(Note to non-Tams: Think Golmaal. Though must say (in my completely biased worldview) that Thillu Mullu is way ahead of Golmaal. Something to do with how the language lends itself to a certain kind of humor. That and KB and well, Rajinikanth)
Remember when Ayyampettai Aruvudainambi Kaliyaperumal Indran goes to the football match? And his boss Sri Ramachandramurthy sees him there? Me, I went to the game too. Well, not the game but sort of similar. Persepolis, as part of the London film festival. At Leicester Square on Wednesday afternoon at 3 PM. So I tell people at work that I have thousands of chores to do (like going to the bank, post office etc.) which I haven't been able to do because I was in Chicago for a long, long time and this country, oh in this country, everything is closed on weekends, how inconvenient. At about 2.45m I promptly sneak out and walk to the Odeon.
Thillu mullu Thillu mullu
There is a long line of people standing outside the theater. Me, I have reserved my tickets. Silly people. Not booking in advance. I walk up to the door.
"I have tickets already. I am just here to pick them up"
"That's the line for pick-up ma'am"
Ullamelam kallu mullu
The line stretches all the way to the middle of the square. Anyone in the office who's out for their afternoon coffee is going to see me. Fuck. I go stand in line. Maybe its not that bad. There are a lot of people here. Why would someone see me unless they are looking for me? And no one is looking for me.
Thillu mullu Thillu mullu Ullamelam kallu mullu
You idiot! Look around you. Now look at yourself. And tell me why you stand out. You are the only person in the whole square who is wearing a suit. The rest are either random tourists or film festival types who are here to see the movie. Shoot. The line is moving reasonably fast though. I am just being paranoid.
La la la La la la La la la Laa la la
I turn around. Its the bloody MD. The bloody MD out for his afternoon tea.
"Enjoying a nice afternoon movie, are we?"
"Uhh..I wish. I am actually here to get tickets. For the movie tomorrow evening"
"I see. What movie is it?"
"Its called Four Women. Its an Indian movie that's showing as part of the film festival"
"I didn't know you were into films. Did I tell you that I am an amateur actor?"
"Yes, I am acting in a Stoppard play at my neighborhood theater"
"That sounds lovely. You should send me the date and the venue. I will get the whole office to come, this could be our team event for the month"
"No, no, I am not sure people will be interested. Anyway, I've got to run now. I will see you at the office"
I debated for about two minutes. Until I got to the box office. I picked up my ticket and went in.
Thillu mullu thillu mullu ullamellam kallu mullu
Vincent Parannoud and Marjane Satrapi's Persepolis based on the latter's popular graphic novel of the same name, is the story of young Marjane growing up in Iran in the turbulent years after the Islamic Revolution. She spends her teenage years in exile in the streets of Vienna, a disoriented Persian teenager in a world of make-believe anarchists. Marjane comes back to Iran, finishes college, gets married, gets divorced and finally leaves for Paris. Persepolis is also the story of Iran under the Revolution - a relatively free country going under the veil and fighting a mindless war with Iraq. Its the story of Uncle Anoush, the Marxist revolutionary and Nilafour, the young communist, and Uncle Tahr and his parties. The bigger political statements that the movie makes aren't exactly new, and it seems a little too geared towards the Western audience. The life and times of the Westernised upper classes pre and post Revolution makes for interesting viewing but well, its just that. The movie doesn't go much beyond that.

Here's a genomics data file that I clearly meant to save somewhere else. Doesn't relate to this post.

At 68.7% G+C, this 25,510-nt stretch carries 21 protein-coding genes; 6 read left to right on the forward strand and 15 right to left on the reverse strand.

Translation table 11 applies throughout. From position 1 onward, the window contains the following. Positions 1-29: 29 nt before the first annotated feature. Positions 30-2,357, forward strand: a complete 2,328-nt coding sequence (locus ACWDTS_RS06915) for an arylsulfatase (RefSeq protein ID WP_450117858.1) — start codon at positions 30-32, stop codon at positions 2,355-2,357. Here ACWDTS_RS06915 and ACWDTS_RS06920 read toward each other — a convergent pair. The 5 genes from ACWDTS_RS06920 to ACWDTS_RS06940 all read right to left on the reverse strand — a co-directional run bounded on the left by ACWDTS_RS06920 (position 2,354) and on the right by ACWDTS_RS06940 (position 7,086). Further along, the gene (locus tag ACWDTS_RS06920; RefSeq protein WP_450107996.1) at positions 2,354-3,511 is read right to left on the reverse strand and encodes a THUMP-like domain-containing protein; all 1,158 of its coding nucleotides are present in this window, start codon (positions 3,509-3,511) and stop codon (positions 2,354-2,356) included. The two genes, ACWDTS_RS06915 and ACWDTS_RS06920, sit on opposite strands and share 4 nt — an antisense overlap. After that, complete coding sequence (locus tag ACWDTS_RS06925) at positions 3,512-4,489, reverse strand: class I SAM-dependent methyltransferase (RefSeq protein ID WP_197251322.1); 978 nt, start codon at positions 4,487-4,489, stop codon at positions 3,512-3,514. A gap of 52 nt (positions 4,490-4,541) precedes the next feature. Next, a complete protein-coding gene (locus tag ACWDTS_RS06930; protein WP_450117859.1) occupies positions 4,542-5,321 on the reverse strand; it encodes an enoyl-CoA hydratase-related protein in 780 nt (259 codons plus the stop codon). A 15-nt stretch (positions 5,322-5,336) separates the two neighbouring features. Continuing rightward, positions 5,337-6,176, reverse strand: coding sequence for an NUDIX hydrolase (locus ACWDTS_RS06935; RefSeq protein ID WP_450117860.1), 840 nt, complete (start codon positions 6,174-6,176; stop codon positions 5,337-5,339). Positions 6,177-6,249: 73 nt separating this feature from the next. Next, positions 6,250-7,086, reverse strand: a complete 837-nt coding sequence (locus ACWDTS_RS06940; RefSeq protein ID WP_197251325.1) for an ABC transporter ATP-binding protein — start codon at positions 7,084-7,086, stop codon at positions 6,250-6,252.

So I didn't like it like it? No, no, I loved it. Forget the big picture here. This movie is about the details. This movie is about little Marjane. Drawn in straight, mostly black and white lines which (at least for me) brought out the character without any funky distractions. Marjane takes off her veil while driving through the streets of Tehran and asks the men at college to stop sporting punky hairstyles as that could have a detrimental effect on the girls. She spends her pocket money on pirated Iron Maiden tapes, and doesn't hesitate to kill off her Mom to escape the moral police. Her Dad cries when she leaves for Austria while her mother remains as composed as ever. She shifts her loyalties from the Shah to whoever Uncle Anoush believes in in a matter of seconds and carries the placard from then on. She is the leader of the street gang, and convinces the other kids that they should take revenge of the kid with the bicycle because his Dad is a mass murderer. Little Marjane wants to be a Prophet and she looks forward to the day she can shave her legs and get this, when she was five, Bruce Lee is her hero. Yes, Bruce Lee. How can you not love this girl? Especially when you realize that she is exactly the sort of person who would grow up one day, get a job in London and sneak away from work to see a matinee.
 No one who's seen the man in Mullum Malarum, Aval Appadithan, Aaril Irundhu Aruvathu Varai, Bhuvana Oru Kelvikuri or Johnny will question his acting skills. Thillu Mullu was all about timing and delivery. And he had it spot on. I'd actually go out on a limb here and say that what Mr He-is-just-a-superstar-I-am-the-real-Actor-and-I-am-the-Best tried to perfect in the next twenty years in movie after movie of Crazy Mohan dialogues, Rajini had it back in 1981. The fair question, of course, is what has he done with the last 25 years of his life. There, I must say, I am utterly lost.